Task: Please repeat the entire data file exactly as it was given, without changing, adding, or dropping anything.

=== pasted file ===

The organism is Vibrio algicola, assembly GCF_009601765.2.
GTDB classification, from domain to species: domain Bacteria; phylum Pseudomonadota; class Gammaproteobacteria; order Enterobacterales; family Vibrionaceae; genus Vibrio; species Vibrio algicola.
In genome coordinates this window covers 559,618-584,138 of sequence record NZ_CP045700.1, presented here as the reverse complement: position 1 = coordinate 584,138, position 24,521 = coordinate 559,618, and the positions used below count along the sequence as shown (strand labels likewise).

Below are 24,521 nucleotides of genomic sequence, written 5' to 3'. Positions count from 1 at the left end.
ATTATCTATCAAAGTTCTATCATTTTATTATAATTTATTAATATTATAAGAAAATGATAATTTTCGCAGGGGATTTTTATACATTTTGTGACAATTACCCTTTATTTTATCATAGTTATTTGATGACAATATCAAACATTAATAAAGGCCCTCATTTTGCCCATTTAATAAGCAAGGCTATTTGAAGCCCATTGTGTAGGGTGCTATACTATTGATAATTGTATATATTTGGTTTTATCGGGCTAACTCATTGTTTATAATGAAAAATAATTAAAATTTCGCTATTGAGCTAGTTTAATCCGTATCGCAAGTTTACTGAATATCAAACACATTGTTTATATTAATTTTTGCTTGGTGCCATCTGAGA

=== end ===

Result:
The organism is Vibrio algicola, assembly GCF_009601765.2.
GTDB classification, from domain to species: domain Bacteria; phylum Pseudomonadota; class Gammaproteobacteria; order Enterobacterales; family Vibrionaceae; genus Vibrio; species Vibrio algicola.
In genome coordinates this window covers 559,618-584,138 of sequence record NZ_CP045700.1, presented here as the reverse complement: position 1 = coordinate 584,138, position 24,521 = coordinate 559,618, and the positions used below count along the sequence as shown (strand labels likewise).

Below are 24,521 nucleotides of genomic sequence, written 5' to 3'. Positions count from 1 at the left end.
ATTATCTATCAAAGTTCTATCATTTTATTATAATTTATTAATATTATAAGAAAATGATAATTTTCGCAGGGGATTTTTATACATTTTGTGACAATTACCCTTTATTTTATCATAGTTATTTGATGACAATATCAAACATTAATAAAGGCCCTCATTTTGCCCATTTAATAAGCAAGGCTATTTGAAGCCCATTGTGTAGGGTGCTATACTATTGATAATTGTATATATTTGGTTTTATCGGGCTAACTCATTGTTTATAATGAAAAATAATTAAAATTTCGCTATTGAGCTAGTTTAATCCGTATCGCAAGTTTACTGAATATCAAACACATTGTTTATATTAATTTTTGCTTGGTGCCATCTGAGA